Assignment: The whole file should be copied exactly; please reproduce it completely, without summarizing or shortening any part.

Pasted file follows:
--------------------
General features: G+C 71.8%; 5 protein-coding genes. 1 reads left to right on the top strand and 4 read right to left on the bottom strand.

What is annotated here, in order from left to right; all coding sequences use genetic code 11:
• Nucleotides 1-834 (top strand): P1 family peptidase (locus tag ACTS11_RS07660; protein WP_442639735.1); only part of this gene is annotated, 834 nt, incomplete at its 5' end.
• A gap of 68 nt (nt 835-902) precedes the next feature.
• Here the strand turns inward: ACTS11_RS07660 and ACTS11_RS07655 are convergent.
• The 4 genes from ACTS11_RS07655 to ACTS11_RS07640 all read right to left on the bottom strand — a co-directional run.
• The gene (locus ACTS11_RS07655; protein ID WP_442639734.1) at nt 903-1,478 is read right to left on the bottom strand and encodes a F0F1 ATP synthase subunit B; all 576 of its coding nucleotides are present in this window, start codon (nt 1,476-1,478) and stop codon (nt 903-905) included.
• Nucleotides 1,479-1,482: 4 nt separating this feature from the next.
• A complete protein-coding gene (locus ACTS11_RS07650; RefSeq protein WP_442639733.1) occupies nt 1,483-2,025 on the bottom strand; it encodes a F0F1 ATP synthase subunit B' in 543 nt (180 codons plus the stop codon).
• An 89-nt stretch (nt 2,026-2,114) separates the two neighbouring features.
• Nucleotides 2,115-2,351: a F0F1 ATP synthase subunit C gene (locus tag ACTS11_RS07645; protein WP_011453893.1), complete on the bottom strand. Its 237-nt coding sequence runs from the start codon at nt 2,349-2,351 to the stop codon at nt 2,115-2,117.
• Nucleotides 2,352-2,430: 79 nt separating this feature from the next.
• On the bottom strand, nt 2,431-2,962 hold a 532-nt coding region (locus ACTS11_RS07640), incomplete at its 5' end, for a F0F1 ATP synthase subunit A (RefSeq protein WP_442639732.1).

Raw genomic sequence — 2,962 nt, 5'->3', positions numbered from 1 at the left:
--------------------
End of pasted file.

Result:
General features: G+C 71.8%; 5 protein-coding genes. 1 reads left to right on the top strand and 4 read right to left on the bottom strand.

What is annotated here, in order from left to right; all coding sequences use genetic code 11:
• Nucleotides 1-834 (top strand): P1 family peptidase (locus tag ACTS11_RS07660; protein WP_442639735.1); only part of this gene is annotated, 834 nt, incomplete at its 5' end.
• A gap of 68 nt (nt 835-902) precedes the next feature.
• Here the strand turns inward: ACTS11_RS07660 and ACTS11_RS07655 are convergent.
• The 4 genes from ACTS11_RS07655 to ACTS11_RS07640 all read right to left on the bottom strand — a co-directional run.
• The gene (locus ACTS11_RS07655; protein ID WP_442639734.1) at nt 903-1,478 is read right to left on the bottom strand and encodes a F0F1 ATP synthase subunit B; all 576 of its coding nucleotides are present in this window, start codon (nt 1,476-1,478) and stop codon (nt 903-905) included.
• Nucleotides 1,479-1,482: 4 nt separating this feature from the next.
• A complete protein-coding gene (locus ACTS11_RS07650; RefSeq protein WP_442639733.1) occupies nt 1,483-2,025 on the bottom strand; it encodes a F0F1 ATP synthase subunit B' in 543 nt (180 codons plus the stop codon).
• An 89-nt stretch (nt 2,026-2,114) separates the two neighbouring features.
• Nucleotides 2,115-2,351: a F0F1 ATP synthase subunit C gene (locus tag ACTS11_RS07645; protein WP_011453893.1), complete on the bottom strand. Its 237-nt coding sequence runs from the start codon at nt 2,349-2,351 to the stop codon at nt 2,115-2,117.
• Nucleotides 2,352-2,430: 79 nt separating this feature from the next.
• On the bottom strand, nt 2,431-2,962 hold a 532-nt coding region (locus ACTS11_RS07640), incomplete at its 5' end, for a F0F1 ATP synthase subunit A (RefSeq protein WP_442639732.1).

Raw genomic sequence — 2,962 nt, 5'->3', positions numbered from 1 at the left: